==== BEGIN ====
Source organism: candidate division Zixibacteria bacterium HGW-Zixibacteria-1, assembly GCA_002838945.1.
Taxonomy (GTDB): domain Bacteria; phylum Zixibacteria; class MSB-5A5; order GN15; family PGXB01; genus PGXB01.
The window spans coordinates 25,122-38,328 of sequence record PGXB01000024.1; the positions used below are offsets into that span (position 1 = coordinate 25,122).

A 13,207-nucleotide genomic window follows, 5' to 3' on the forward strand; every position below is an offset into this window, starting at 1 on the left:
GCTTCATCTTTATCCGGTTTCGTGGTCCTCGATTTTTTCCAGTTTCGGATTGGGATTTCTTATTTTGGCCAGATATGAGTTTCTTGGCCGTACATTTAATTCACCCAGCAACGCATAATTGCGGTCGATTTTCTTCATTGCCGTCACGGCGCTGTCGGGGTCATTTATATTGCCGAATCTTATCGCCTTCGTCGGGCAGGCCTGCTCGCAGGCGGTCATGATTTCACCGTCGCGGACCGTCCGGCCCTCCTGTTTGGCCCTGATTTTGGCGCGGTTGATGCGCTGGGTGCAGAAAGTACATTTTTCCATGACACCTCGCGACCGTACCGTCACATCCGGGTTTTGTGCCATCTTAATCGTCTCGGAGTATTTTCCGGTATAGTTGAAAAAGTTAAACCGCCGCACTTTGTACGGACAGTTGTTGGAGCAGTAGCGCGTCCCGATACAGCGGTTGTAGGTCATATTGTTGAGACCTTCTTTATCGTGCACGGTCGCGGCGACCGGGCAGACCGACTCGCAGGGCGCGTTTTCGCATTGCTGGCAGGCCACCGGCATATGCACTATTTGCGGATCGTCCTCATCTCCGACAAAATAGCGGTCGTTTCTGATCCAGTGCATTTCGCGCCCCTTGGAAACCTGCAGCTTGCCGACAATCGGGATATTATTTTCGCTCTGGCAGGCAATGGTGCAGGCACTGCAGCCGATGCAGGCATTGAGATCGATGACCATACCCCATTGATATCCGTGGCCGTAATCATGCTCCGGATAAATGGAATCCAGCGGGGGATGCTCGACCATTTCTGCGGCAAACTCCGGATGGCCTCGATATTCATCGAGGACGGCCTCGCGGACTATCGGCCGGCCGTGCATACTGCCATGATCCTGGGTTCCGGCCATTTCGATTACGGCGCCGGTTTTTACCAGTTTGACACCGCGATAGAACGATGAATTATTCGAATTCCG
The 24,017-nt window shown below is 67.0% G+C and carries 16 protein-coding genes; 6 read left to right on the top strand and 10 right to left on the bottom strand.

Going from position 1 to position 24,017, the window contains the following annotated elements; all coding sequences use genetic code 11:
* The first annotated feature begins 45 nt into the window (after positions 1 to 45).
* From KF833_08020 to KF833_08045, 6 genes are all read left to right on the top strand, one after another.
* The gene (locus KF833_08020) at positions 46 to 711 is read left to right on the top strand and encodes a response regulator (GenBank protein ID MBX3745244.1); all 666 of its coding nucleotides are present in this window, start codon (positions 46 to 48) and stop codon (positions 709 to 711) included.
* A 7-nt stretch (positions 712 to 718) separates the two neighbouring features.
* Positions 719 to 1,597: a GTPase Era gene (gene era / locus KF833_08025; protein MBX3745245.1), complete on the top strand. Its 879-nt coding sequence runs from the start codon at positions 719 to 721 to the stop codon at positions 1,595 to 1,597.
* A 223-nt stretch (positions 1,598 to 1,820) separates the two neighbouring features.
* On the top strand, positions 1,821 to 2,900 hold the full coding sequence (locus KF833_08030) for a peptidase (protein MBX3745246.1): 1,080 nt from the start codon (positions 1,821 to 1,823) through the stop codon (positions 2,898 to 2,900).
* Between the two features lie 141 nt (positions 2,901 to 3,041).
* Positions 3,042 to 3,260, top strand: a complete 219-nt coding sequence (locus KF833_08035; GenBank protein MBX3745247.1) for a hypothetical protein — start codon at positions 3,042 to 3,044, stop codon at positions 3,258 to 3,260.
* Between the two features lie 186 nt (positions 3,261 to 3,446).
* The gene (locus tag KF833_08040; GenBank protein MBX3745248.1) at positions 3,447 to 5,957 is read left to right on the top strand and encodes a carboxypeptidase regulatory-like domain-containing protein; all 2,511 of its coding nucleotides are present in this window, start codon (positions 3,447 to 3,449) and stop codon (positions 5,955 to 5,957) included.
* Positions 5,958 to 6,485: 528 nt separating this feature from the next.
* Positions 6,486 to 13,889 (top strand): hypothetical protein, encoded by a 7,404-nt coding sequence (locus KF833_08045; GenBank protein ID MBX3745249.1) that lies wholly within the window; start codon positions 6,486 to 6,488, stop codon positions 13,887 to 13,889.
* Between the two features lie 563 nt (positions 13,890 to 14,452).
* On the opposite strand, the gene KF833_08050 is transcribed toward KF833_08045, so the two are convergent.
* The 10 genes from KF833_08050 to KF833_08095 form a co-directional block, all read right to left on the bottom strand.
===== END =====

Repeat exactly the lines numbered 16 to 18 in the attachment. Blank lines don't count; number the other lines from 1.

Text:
* Positions 3,042 to 3,260, top strand: a complete 219-nt coding sequence (locus KF833_08035; GenBank protein MBX3745247.1) for a hypothetical protein — start codon at positions 3,042 to 3,044, stop codon at positions 3,258 to 3,260.
* Between the two features lie 186 nt (positions 3,261 to 3,446).
* The gene (locus tag KF833_08040; GenBank protein MBX3745248.1) at positions 3,447 to 5,957 is read left to right on the top strand and encodes a carboxypeptidase regulatory-like domain-containing protein; all 2,511 of its coding nucleotides are present in this window, start codon (positions 3,447 to 3,449) and stop codon (positions 5,955 to 5,957) included.